I agree that the funds are still taxable and will affect your subsidies in the same way, but you won't need to have extra taxable income while you are prepping your ladder. So it is just the extra prepping you need to do which makes it worse.

I would probably just redefine it as "people should be aware that a Traditional IRA conversion to a Roth IRA conversion is counted in your MAGI. Your ACA subsidy uses your MAGI to determine how much of a subsidy you are entitled to.", all the rest of it is just going to be very particular to the individual. If someone has five years worth of expenses in a mix of taxable account, CD's, savings account, and Roth contributions they may be able to navigate their ladder preparation without any impact on ACA subsidy. Tons of ways to skin the cat here.

nawhite

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Re: Standard 401k Question: Roth or Traditional?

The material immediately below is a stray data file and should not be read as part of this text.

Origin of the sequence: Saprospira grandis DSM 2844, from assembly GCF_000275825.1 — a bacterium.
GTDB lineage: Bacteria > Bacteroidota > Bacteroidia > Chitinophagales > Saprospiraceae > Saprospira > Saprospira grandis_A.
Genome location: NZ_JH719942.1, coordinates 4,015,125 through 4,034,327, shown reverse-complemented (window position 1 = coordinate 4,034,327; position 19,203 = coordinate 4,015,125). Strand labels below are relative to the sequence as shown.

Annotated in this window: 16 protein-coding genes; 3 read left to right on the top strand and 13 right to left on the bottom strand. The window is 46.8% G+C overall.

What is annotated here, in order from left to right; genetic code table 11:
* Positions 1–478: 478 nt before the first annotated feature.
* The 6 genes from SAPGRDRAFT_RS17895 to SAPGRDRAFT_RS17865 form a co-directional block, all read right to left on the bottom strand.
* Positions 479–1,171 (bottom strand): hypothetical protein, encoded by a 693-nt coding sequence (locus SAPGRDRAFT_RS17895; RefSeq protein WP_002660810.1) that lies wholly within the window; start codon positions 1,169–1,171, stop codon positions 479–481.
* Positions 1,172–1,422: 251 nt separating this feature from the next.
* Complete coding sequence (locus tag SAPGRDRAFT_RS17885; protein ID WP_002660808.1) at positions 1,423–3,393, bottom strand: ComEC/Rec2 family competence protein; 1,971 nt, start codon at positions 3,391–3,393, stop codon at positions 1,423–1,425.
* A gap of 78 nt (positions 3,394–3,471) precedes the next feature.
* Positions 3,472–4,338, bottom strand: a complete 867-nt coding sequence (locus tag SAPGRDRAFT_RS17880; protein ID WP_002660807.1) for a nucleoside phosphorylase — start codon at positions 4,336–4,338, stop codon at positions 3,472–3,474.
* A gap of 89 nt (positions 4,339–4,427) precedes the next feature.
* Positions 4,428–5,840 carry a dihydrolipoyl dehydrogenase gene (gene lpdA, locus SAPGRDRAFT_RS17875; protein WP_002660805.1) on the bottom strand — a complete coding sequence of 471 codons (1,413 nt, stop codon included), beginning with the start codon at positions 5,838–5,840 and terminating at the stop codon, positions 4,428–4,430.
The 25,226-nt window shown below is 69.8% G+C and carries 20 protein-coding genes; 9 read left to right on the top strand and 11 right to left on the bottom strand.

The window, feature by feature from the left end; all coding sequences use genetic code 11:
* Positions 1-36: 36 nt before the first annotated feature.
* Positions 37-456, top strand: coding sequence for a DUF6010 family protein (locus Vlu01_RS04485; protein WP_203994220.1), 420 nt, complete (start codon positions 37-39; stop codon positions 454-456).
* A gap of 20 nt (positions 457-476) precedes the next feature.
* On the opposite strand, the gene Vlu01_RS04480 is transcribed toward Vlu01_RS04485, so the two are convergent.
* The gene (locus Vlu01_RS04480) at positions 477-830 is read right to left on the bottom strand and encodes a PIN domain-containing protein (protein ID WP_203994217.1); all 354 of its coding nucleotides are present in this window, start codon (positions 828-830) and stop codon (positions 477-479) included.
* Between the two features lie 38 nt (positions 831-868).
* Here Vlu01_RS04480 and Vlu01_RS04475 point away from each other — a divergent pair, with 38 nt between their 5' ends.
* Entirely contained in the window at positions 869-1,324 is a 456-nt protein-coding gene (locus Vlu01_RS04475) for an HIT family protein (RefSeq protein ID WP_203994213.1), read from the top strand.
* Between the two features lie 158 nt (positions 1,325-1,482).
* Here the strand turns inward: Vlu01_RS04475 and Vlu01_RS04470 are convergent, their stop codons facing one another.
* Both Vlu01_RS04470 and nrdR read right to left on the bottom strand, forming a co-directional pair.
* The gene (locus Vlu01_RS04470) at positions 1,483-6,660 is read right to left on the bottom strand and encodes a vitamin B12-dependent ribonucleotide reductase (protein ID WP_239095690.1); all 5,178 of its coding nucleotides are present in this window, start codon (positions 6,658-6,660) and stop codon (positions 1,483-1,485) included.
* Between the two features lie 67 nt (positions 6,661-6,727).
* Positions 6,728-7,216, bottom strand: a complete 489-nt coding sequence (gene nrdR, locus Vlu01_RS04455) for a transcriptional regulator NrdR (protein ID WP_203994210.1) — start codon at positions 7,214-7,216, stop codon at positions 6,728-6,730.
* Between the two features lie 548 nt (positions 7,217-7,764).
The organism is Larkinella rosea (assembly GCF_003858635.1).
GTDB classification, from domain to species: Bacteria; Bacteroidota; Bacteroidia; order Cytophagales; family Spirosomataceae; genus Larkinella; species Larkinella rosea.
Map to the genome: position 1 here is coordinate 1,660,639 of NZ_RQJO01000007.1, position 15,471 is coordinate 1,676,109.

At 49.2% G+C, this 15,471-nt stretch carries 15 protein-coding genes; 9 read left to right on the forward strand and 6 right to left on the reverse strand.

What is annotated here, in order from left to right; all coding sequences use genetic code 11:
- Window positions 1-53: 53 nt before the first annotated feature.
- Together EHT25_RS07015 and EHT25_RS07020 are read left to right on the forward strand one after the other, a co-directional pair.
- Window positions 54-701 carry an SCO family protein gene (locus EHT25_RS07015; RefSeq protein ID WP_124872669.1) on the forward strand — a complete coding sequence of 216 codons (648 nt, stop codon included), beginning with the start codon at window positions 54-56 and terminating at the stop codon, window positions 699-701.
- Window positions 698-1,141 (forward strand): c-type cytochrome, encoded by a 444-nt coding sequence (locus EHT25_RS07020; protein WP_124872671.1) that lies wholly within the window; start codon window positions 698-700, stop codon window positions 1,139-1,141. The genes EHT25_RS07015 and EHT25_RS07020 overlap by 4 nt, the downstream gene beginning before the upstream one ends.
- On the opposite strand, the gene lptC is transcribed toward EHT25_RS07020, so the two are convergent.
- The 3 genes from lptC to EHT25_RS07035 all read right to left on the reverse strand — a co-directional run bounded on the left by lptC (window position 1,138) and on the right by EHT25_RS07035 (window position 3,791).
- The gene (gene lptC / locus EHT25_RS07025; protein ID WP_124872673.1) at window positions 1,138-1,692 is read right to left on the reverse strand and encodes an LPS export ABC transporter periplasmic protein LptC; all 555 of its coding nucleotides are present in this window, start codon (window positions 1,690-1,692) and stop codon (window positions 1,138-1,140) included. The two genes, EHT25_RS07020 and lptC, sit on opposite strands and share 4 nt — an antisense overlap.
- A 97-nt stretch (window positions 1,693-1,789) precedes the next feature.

« Reply #26 on: July 02, 2014, 02:07:53 PM »
matchewed, that's a great way to put it. Conveys the complications a little better than "If you plan to to take a health care subsidy in retirement (which with current rules is most American Mustacians), the Roth Conversion Ladder will be expensive tax-wise!"

Jeremy

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Re: Standard 401k Question: Roth or Traditional?
« Reply #27 on: July 02, 2014, 09:31:18 PM »
Jeremy (aka currycracker-er) - I love that linking to one of your posts is equivalent to sending out the bat signal! I think this is the 3rd time now on this forum I've linked that post and you've come to chime in. Thank you for adding your current real life scenario into the discussion. I hope all is well with the travels. I need to circle back and read the last few posts.

Haha, this is too funny!  Life is good here, I've been filling most of my daylight hours with learning Chinese and playing guitar and W is enrolled in 3 (or is it 4?) different art and music classes.  It is a lot of fun!

Thanks again for sharing links to our blog.  Seeing what people are thinking and talking about in regards to early-retirement taxes helps me keep learning